My first lipstick disaster occurred when I left a tube of Lasting Kiss in the pocket of my white pants. After churning through the wash and tumbling through the dryer, Lasting Kiss was a shadow of its former self, but my load of whites was forever splotched and ruined.
The first time lipstick struck terror into my heart, I was reading and drinking coffee while my 18-month-old napped. Only she wasn’t napping. She emerged, Frankenstein-like, from the upstairs bedroom. Covered in blood.
I screamed. She grinned.
It was horrifying until I realized she wasn’t covered in blood. She had been in my lipstick. Her face and head were smeared with Red Revival.
The first time lipstick embarrassed me, I was dancing. I hid a tube in my bra. My sister, who is 46DD, suggested it. “You won’t have to worry about a purse when you go dancing if you stow what you need between your boobs.”
But I am not 46DD, and without enough cleavage to trap a tube of lipstick, it flew out, skittering wildly across the dance floor.
“What was that? Did you drop something?” My partner asked as my lipstick disappeared beneath a hundred shuffling feet.
“Evening bags should be just big enough for my phone, lipstick, house key and credit card.” Laura Wasser
I Love Lipstick Anyway
Despite these calamities, my love affair with lipstick continues. I first tried it, along with a little eye liner and blush, when I was 13. During a family reunion, I slipped into the bathroom and put on makeup. When I emerged, transformed, my aunts told me how pretty I looked. As suddenly as you can say lipstick, I had morphed from a tomboy who plays outside with cousins to a teenager who wouldn’t leave home without makeup.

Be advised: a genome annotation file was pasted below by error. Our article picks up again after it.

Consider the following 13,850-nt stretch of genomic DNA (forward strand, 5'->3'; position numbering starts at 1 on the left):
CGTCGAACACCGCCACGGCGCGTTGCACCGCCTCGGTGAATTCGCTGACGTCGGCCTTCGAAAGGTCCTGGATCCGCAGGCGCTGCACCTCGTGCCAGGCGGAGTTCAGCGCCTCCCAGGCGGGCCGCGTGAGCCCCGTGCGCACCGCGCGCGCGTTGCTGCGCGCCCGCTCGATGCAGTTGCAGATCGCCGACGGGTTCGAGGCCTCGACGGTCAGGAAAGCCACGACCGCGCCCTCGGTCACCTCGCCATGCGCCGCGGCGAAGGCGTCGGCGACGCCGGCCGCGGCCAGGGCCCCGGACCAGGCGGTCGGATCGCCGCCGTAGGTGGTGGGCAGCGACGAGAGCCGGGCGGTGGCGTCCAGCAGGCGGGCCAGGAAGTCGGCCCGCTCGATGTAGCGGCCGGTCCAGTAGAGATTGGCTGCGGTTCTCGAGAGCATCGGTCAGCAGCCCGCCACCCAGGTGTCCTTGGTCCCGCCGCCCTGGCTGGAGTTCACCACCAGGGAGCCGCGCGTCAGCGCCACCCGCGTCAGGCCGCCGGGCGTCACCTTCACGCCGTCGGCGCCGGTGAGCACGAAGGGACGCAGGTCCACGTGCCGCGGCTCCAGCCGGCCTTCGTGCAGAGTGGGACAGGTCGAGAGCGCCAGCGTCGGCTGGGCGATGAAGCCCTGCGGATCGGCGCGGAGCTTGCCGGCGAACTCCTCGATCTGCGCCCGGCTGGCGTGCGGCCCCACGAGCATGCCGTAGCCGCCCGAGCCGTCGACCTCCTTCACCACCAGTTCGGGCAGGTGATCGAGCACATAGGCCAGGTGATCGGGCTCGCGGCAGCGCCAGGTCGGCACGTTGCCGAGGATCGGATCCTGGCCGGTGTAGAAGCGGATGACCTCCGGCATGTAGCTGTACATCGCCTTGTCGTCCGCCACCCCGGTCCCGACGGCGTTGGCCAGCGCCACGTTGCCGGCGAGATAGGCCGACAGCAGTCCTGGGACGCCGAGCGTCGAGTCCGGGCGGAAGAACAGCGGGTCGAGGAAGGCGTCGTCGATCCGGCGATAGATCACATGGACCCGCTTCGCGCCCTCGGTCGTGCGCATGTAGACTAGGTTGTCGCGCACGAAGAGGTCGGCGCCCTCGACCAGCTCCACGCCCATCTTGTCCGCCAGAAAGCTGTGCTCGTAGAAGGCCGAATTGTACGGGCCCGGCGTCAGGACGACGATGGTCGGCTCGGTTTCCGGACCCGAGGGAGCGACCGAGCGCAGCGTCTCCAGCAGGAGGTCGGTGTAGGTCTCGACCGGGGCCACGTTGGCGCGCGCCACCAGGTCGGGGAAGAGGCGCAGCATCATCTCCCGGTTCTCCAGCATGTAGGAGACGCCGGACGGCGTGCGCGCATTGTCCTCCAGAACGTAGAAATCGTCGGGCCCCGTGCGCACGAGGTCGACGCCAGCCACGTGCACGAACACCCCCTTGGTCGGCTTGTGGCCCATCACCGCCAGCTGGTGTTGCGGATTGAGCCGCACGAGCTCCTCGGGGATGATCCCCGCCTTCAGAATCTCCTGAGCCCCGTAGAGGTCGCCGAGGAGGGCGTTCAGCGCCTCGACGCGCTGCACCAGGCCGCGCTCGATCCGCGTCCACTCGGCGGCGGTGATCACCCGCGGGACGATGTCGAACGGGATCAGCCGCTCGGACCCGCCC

Fortunately, I discovered you can do both. Wearing lipstick doesn’t mean you can’t still play outside, or anywhere else you want to play. Even when you’re a grownup.
For a long time, I wore something almost translucent; a shade called Snowcone Pink. Then my sister, who is a beauty pageant winner in the South, where such things carry weight, gave me a tube of Cherry Red. “Wear it and notice the difference,” she said.
She was right. I noticed the difference.
“Ah, lipstick. It has the power to dress up your face so wonderfully and draw attention to your sultry pout or you dazzling smile.” Lady Bird Johnson
The use of cosmetics goes back at least 7,000 years, according to Wikipedia. “Cosmetic body art is argued to have been the earliest form of a ritual in human culture.”
Did you know cosmetics were mentioned in the Old Testament? Around 840 BC, Jezebel painted her eyelids.
I’ve worn lipstick for a lot of decades now and I still won’t leave home without it. They say older women grow invisible, but I say throw back your shoulders, put on some lipstick and wear it with a smile. You won’t be invisible for long.
“Well, my smile’s pretty hard to miss, considering I’m a gal who likes her lipstick…the darker the better.” Dolly Parton
If you want to read more about my fondness for makeup, you can read about it here:
Why Southern Women Wear Makeup To A Colonoscopy
I went to the eye doctor today, he put some drops in my eyes, then said “You’ve got a lot of makeup in your eyes. I…
Although this was written too late for The Lipstick Chronicles, thanks to Kat Kou for the idea, and the encouragement to go ahead and publish it anyway.